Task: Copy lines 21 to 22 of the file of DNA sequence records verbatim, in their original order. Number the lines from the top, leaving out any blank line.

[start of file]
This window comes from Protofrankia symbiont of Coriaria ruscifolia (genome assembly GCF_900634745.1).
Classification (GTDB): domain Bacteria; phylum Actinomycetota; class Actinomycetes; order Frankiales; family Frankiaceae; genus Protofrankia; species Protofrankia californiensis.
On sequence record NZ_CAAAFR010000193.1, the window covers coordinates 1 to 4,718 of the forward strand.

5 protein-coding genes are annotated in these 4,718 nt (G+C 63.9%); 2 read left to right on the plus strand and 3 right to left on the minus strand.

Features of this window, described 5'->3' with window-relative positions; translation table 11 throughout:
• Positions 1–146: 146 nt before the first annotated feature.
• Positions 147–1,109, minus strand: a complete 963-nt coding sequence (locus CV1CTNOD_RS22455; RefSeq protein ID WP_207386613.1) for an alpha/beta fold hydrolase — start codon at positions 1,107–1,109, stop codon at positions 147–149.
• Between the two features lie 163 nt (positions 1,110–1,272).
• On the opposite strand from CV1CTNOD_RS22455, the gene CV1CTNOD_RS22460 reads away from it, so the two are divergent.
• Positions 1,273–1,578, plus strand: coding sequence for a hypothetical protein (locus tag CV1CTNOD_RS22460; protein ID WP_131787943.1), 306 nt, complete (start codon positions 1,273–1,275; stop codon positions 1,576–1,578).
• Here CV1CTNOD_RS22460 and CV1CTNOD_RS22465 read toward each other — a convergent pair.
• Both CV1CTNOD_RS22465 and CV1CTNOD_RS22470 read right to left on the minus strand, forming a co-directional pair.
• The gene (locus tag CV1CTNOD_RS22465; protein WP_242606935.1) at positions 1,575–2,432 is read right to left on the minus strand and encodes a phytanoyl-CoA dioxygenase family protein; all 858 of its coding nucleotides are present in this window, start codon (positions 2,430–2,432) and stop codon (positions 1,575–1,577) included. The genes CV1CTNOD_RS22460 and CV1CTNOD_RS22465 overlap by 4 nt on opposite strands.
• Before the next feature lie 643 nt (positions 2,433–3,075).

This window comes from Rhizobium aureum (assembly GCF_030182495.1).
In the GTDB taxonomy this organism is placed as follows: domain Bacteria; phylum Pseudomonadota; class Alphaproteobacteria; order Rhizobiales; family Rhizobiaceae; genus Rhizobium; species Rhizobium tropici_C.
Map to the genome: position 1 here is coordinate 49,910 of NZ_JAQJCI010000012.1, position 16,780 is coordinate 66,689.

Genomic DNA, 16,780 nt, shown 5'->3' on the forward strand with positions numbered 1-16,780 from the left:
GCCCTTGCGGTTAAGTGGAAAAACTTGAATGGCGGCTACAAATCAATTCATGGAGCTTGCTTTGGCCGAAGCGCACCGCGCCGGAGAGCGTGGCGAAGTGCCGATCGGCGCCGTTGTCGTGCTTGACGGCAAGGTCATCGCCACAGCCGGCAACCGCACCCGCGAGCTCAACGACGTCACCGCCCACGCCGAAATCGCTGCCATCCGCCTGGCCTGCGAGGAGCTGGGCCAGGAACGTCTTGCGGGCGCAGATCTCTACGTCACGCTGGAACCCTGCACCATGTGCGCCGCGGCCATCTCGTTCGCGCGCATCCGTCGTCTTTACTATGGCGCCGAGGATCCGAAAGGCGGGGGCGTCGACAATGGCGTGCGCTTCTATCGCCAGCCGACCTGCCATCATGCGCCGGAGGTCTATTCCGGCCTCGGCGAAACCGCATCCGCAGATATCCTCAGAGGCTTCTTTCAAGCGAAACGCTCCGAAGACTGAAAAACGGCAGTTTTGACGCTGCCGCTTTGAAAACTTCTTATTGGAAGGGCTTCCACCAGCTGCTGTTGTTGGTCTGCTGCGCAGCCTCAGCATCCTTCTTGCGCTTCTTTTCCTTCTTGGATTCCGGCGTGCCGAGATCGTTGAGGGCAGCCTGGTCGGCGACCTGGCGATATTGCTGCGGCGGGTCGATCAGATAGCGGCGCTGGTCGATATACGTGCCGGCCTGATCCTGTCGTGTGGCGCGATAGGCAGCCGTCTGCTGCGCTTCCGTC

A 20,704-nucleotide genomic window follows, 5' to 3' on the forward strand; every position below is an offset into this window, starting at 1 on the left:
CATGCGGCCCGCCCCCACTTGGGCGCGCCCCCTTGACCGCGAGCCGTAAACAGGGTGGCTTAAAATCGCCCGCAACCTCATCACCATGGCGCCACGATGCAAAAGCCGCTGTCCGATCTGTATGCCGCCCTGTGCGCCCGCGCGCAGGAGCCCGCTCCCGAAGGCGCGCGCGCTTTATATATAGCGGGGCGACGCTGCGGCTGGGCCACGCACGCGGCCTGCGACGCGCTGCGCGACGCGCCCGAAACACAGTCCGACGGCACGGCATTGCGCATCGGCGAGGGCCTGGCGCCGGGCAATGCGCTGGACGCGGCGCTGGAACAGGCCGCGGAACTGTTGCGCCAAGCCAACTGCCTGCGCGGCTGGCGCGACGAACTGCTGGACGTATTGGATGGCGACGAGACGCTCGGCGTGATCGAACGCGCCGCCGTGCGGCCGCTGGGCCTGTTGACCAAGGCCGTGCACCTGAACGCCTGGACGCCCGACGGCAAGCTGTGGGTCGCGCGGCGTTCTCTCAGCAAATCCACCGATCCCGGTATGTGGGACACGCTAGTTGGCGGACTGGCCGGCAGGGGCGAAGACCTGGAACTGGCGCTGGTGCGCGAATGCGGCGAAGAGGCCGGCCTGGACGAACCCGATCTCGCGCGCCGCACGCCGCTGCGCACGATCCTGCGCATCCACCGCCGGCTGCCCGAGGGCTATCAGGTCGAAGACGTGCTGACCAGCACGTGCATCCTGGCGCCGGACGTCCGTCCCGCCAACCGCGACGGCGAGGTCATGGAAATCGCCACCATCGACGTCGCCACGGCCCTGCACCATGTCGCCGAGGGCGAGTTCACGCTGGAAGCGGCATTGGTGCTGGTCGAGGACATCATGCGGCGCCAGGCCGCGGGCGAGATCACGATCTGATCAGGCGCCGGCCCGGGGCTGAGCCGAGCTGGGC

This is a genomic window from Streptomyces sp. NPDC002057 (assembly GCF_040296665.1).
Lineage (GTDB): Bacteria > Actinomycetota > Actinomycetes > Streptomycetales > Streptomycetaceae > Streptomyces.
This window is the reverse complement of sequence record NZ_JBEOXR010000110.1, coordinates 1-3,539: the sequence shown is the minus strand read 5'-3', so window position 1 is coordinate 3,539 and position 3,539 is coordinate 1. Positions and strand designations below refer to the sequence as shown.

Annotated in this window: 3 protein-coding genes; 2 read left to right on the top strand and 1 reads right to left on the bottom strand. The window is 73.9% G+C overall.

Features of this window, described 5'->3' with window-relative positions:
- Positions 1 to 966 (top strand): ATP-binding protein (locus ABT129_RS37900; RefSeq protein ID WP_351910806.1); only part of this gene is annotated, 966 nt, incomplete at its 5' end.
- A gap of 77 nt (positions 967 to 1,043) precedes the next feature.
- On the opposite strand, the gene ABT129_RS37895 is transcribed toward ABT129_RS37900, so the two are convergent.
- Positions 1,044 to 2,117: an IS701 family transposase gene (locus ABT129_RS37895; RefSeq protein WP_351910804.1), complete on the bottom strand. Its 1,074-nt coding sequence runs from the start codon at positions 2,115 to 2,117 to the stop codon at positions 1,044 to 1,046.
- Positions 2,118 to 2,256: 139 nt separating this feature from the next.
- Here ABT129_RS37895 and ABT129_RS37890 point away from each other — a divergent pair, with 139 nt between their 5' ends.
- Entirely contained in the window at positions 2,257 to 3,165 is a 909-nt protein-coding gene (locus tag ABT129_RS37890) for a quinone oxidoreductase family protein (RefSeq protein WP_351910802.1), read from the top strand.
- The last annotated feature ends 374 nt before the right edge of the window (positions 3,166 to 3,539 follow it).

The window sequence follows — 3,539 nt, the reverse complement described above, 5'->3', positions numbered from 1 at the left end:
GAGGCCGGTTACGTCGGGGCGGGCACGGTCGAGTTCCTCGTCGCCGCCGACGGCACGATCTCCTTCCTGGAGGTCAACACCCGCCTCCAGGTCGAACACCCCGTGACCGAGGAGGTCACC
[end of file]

CATGCGGCCCGCCCCCACTTGGGCGCGCCCCCTTGACCGCGAGCCGTAAACAGGGTGGCTTAAAATCGCCCGCAACCTCATCACCATGGCGCCACGATGCAAAAGCCGCTGTCCGATCTGTATGCCGCCCTGTGCGCCCGCGCGCAGGAGCCCGCTCCCGAAGGCGCGCGCGCTTTATATATAGCGGGGCGACGCTGCGGCTGGGCCACGCACGCGGCCTGCGACGCGCTGCGCGACGCGCCCGAAACACAGTCCGACGGCACGGCATTGCGCATCGGCGAGGGCCTGGCGCCGGGCAATGCGCTGGACGCGGCGCTGGAACAGGCCGCGGAACTGTTGCGCCAAGCCAACTGCCTGCGCGGCTGGCGCGACGAACTGCTGGACGTATTGGATGGCGACGAGACGCTCGGCGTGATCGAACGCGCCGCCGTGCGGCCGCTGGGCCTGTTGACCAAGGCCGTGCACCTGAACGCCTGGACGCCCGACGGCAAGCTGTGGGTCGCGCGGCGTTCTCTCAGCAAATCCACCGATCCCGGTATGTGGGACACGCTAGTTGGCGGACTGGCCGGCAGGGGCGAAGACCTGGAACTGGCGCTGGTGCGCGAATGCGGCGAAGAGGCCGGCCTGGACGAACCCGATCTCGCGCGCCGCACGCCGCTGCGCACGATCCTGCGCATCCACCGCCGGCTGCCCGAGGGCTATCAGGTCGAAGACGTGCTGACCAGCACGTGCATCCTGGCGCCGGACGTCCGTCCCGCCAACCGCGACGGCGAGGTCATGGAAATCGCCACCATCGACGTCGCCACGGCCCTGCACCATGTCGCCGAGGGCGAGTTCACGCTGGAAGCGGCATTGGTGCTGGTCGAGGACATCATGCGGCGCCAGGCCGCGGGCGAGATCACGATCTGATCAGGCGCCGGCCCGGGGCTGAGCCGAGCTGGGC

This is a genomic window from Streptomyces sp. NPDC002057 (assembly GCF_040296665.1).